Concept

Metropolis of Moscow and all Russia

Résumé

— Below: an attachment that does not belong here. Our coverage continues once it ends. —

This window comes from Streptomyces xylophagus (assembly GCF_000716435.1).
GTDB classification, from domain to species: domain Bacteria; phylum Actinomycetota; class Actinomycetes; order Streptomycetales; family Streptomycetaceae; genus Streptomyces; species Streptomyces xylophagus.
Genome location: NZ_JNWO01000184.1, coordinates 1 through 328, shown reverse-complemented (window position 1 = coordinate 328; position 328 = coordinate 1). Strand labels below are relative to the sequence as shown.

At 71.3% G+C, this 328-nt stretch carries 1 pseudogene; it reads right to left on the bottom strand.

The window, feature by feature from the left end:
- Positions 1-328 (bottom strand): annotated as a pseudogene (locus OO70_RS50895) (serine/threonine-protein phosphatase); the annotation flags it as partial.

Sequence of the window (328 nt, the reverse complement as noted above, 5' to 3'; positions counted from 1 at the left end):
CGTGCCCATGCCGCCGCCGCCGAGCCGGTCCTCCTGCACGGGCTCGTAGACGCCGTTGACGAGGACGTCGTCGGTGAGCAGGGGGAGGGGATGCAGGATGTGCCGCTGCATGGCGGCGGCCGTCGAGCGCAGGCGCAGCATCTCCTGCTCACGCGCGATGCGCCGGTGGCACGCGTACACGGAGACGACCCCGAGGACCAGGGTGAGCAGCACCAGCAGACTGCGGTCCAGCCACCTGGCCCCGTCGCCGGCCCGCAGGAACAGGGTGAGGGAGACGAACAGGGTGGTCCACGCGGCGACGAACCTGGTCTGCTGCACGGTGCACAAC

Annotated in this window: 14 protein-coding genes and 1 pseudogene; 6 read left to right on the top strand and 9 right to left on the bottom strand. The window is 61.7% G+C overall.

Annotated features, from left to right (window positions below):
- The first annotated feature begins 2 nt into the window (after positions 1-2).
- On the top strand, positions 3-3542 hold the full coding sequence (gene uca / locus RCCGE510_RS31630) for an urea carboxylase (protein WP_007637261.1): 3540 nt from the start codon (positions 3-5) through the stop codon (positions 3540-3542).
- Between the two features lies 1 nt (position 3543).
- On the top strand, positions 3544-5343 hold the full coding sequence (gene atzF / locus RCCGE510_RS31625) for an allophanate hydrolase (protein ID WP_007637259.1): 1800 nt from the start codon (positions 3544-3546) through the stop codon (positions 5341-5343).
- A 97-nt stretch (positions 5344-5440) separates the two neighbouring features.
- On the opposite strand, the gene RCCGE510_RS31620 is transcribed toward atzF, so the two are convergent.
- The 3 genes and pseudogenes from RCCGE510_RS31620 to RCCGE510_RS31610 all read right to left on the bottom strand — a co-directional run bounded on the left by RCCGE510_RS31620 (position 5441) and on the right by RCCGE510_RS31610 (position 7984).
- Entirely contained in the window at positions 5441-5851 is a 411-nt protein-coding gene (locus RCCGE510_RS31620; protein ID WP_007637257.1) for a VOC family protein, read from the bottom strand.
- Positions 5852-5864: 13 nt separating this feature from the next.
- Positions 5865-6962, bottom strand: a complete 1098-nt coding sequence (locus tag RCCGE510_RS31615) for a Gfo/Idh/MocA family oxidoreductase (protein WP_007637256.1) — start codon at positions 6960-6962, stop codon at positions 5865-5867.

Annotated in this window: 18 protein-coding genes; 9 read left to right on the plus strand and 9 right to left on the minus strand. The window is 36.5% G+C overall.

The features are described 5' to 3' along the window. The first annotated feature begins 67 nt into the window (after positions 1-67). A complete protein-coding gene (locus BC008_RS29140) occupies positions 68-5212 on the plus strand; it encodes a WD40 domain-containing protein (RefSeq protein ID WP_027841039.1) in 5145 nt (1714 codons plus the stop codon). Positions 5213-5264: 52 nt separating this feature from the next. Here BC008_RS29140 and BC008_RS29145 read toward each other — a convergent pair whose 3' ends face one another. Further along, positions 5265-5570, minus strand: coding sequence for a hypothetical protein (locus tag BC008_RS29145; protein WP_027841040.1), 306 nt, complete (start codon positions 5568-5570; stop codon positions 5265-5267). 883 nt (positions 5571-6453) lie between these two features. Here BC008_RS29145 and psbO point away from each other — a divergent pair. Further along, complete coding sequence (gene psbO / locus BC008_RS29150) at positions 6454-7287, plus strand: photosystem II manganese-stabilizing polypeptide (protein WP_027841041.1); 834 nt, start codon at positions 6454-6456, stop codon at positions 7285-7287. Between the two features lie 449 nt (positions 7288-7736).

The Metropolis of Moscow and all Russia was a metropolis that was unilaterally erected by hierarchs of the Eastern Orthodox Church in the territory of the Grand Duchy of Moscow in 1448. The first metropolitan was Jonah of Moscow; he was appointed without the approval of the Ecumenical Patriarch of Constantinople. The metropolis split from the Metropolis of Kiev and all Rus' because the previous metropolitan — Isidore of Kiev — had accepted the Union of Florence. Seventeen prelates succeeded Jonah until Moscow's canonical status was regularised in 1589 with the recognition of Job by the Ecumenical Patriarch. Job was also raised to the status of patriarch and was the first Patriarch of Moscow. The Moscow Patriarchate was a Caesaropapist entity that was under the control of the Russian state. The episcopal seat was the Dormition Cathedral in Moscow. An Ecumenical council of the Church — the Council of Florence — took place from 1431 to 1449. Although he resisted at first, the Grand Prince of Moscow — Vasily II of Moscow — eventually permitted the Metropolitan of Kiev and all Rus' — Isidore of Kiev — to attend the council on condition that Isidore should return with "the rights of Divine law and the constitution of the holy Church" uninjured. The council healed the Great Schism by uniting the Roman Catholic and Eastern Othodox churches. The union was proclaimed on 6 July 1439 in the document Laetentur Caeli which was composed by Pope Eugene IV and signed by the Holy Roman Emperor Sigismund and all but one of the bishops present. Some Greek bishops, perhaps feeling political pressure from the Byzantine Emperor, reluctantly accepted the decrees of the council. Other Eastern bishops, such as Isidore, did so with sincere conviction. Sylvester Syropoulos and other Greek writers charge Isidore with perjury because he accepted the union, despite his promise to Vasili II. Following the signing of the bull, Isidore returned to the Grand Duchy of Moscow. In the Kremlin's Dormition Cathedral, Isidore read the decree of unification aloud.
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